• Installed software and processes
  • Desktop Files or screenshot
  • Browser cookies
  • Steam authenticator files
  • AutoFill browser fields
  • Discord and Telegram data
  • FileZilla files

(source: Juniper Research)

Step 2: Zip data and exfiltrate it via Telegram C2 bot

Next, Masad Stealer zips all the potentially damaging information it has extracted into a 7Zip file (the program is integrated into the malware binary) and then exfiltrates (withdraws) it by using a Command and Control bot to upload the zipped file) to the hacker-controlled  Telegram account.


Telegram makes the perfect tool for the bad actors as it’s wildly popular (over 200 million users) and is well-known for its excellent encryption that allows the hackers to cover their tracks. 

The malware will also create a scheduled task on all Windows devices it manages to compromise that will allow it to restart itself every minute if the victims discover and kill its process.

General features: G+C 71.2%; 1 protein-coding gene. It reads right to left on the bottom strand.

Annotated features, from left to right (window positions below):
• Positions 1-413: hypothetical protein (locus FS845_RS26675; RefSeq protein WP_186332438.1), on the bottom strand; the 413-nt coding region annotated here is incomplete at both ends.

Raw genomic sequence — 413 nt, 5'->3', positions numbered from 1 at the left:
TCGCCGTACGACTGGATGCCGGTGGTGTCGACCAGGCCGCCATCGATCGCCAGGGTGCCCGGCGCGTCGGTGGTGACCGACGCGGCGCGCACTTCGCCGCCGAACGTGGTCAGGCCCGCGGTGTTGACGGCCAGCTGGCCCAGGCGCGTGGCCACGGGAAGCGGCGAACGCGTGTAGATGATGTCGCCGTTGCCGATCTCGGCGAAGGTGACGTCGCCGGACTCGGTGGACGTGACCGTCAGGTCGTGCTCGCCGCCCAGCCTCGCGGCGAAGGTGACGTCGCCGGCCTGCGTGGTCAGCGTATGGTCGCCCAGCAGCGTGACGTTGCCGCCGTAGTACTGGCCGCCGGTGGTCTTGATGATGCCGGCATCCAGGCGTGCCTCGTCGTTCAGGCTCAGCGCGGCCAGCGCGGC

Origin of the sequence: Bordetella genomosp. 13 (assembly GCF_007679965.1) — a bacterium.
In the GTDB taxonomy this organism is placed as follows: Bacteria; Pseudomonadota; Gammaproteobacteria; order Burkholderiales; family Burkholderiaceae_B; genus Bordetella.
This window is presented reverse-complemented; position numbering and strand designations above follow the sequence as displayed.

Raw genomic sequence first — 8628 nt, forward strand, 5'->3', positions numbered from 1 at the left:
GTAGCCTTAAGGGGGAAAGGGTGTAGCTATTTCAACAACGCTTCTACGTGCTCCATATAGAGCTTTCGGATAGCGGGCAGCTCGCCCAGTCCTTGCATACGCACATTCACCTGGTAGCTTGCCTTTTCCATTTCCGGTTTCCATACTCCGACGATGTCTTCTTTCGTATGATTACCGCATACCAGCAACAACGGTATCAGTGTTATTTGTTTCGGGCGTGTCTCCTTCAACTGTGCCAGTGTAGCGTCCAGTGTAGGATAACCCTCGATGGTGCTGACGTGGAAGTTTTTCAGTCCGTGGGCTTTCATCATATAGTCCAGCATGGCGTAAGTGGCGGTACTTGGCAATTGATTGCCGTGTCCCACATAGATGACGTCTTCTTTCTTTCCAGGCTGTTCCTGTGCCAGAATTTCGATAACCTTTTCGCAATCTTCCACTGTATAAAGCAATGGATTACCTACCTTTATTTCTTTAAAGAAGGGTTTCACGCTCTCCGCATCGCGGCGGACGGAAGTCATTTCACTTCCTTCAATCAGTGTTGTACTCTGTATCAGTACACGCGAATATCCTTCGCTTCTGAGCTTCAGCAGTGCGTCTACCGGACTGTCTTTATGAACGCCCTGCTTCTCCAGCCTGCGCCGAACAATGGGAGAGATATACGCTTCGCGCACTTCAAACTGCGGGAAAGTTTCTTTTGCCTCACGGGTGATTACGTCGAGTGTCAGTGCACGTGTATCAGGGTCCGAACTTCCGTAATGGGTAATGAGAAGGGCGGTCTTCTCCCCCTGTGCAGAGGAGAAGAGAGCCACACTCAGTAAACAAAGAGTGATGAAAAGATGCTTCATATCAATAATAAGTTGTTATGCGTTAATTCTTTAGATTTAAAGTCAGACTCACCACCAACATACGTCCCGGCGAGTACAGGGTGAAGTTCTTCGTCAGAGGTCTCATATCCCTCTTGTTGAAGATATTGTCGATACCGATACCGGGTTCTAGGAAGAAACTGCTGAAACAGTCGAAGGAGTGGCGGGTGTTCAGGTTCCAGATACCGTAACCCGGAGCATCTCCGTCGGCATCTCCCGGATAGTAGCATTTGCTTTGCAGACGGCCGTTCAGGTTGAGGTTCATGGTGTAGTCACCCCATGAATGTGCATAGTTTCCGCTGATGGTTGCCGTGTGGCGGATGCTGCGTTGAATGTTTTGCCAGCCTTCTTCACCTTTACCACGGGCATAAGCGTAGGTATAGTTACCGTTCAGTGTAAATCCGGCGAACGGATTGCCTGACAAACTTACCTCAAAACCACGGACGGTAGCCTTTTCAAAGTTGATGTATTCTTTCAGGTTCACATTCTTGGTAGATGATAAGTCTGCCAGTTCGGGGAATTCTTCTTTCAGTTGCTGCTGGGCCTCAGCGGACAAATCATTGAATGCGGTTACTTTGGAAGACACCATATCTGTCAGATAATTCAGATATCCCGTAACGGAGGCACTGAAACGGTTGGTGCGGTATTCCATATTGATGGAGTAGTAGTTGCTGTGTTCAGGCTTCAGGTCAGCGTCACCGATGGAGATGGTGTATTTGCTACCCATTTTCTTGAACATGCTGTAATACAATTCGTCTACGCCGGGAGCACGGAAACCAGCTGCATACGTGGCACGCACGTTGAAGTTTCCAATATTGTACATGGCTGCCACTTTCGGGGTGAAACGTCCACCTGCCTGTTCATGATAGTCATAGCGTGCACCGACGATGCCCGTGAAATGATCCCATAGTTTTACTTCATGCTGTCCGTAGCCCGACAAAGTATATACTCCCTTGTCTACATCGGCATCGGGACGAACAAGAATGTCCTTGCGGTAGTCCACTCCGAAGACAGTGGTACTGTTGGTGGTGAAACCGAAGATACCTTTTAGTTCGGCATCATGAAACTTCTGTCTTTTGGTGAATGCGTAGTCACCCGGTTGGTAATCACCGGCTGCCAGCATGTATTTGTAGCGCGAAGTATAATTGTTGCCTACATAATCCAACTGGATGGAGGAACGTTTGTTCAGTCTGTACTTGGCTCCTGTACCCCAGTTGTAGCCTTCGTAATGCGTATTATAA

Just like Syrk, the malware also creates a scheduled task application that restarts every minute, thus allowing it to avoid detection via Windows Task Manager.

Clipping Process

The malware isn’t just content with stealing your data that will hopefully help them to retrieve your wallet or banking passwords. It also remains behind, by injecting malicious code into your browser lurks deviously in the shadows, until you try to send funds from your crypto wallet again.

The malware has a specific function that checks any copied text on the browser clipboard against a list of regular expressions and supported crypto wallets (e.g. any alphanumeric data that fits a pattern matching specific cryptocurrency addresses).

Crypto Address Clipping parameters (Juniper)

It then replaces the correct clipboard data with a hacker-owned wallet address, tricking senders into unwittingly transferring funds to the bad actor instead of the intended recipient.

One of the malware wallets has already accumulated $9000 by the middle of September, according to researchers. 

A Masad address containing over 9,000 USD
(source: Juniper Network)


What cryptocurrencies does Masad target?

Below is a list of coin and wallet information that Masad tries to clip:

MoneroBitcoin CashLitecoinNeo
ADAZCASHDogeCoinStratis
BitcoinWavesReddcoinQtum
BytecoinBitcoinBlack CoinVIA